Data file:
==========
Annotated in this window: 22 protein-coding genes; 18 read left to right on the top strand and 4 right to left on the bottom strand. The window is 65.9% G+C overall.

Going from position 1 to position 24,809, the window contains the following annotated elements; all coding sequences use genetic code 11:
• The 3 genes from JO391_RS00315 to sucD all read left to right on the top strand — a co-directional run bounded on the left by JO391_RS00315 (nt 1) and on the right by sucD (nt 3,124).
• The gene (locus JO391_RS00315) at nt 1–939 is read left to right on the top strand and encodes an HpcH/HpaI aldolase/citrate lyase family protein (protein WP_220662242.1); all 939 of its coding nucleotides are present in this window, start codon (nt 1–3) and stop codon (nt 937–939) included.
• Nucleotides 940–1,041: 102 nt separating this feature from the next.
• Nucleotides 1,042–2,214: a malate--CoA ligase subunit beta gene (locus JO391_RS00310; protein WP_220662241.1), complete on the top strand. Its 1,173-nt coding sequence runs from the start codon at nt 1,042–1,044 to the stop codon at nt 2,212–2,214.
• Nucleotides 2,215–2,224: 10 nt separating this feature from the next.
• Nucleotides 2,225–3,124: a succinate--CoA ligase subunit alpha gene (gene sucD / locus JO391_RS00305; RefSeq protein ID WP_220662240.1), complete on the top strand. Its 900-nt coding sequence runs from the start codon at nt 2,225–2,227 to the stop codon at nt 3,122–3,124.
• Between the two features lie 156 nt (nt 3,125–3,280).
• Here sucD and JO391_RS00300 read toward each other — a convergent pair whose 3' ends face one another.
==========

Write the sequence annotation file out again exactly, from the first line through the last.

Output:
Annotated in this window: 22 protein-coding genes; 18 read left to right on the top strand and 4 right to left on the bottom strand. The window is 65.9% G+C overall.

Going from position 1 to position 24,809, the window contains the following annotated elements; all coding sequences use genetic code 11:
• The 3 genes from JO391_RS00315 to sucD all read left to right on the top strand — a co-directional run bounded on the left by JO391_RS00315 (nt 1) and on the right by sucD (nt 3,124).
• The gene (locus JO391_RS00315) at nt 1–939 is read left to right on the top strand and encodes an HpcH/HpaI aldolase/citrate lyase family protein (protein WP_220662242.1); all 939 of its coding nucleotides are present in this window, start codon (nt 1–3) and stop codon (nt 937–939) included.
• Nucleotides 940–1,041: 102 nt separating this feature from the next.
• Nucleotides 1,042–2,214: a malate--CoA ligase subunit beta gene (locus JO391_RS00310; protein WP_220662241.1), complete on the top strand. Its 1,173-nt coding sequence runs from the start codon at nt 1,042–1,044 to the stop codon at nt 2,212–2,214.
• Nucleotides 2,215–2,224: 10 nt separating this feature from the next.
• Nucleotides 2,225–3,124: a succinate--CoA ligase subunit alpha gene (gene sucD / locus JO391_RS00305; RefSeq protein ID WP_220662240.1), complete on the top strand. Its 900-nt coding sequence runs from the start codon at nt 2,225–2,227 to the stop codon at nt 3,122–3,124.
• Between the two features lie 156 nt (nt 3,125–3,280).
• Here sucD and JO391_RS00300 read toward each other — a convergent pair whose 3' ends face one another.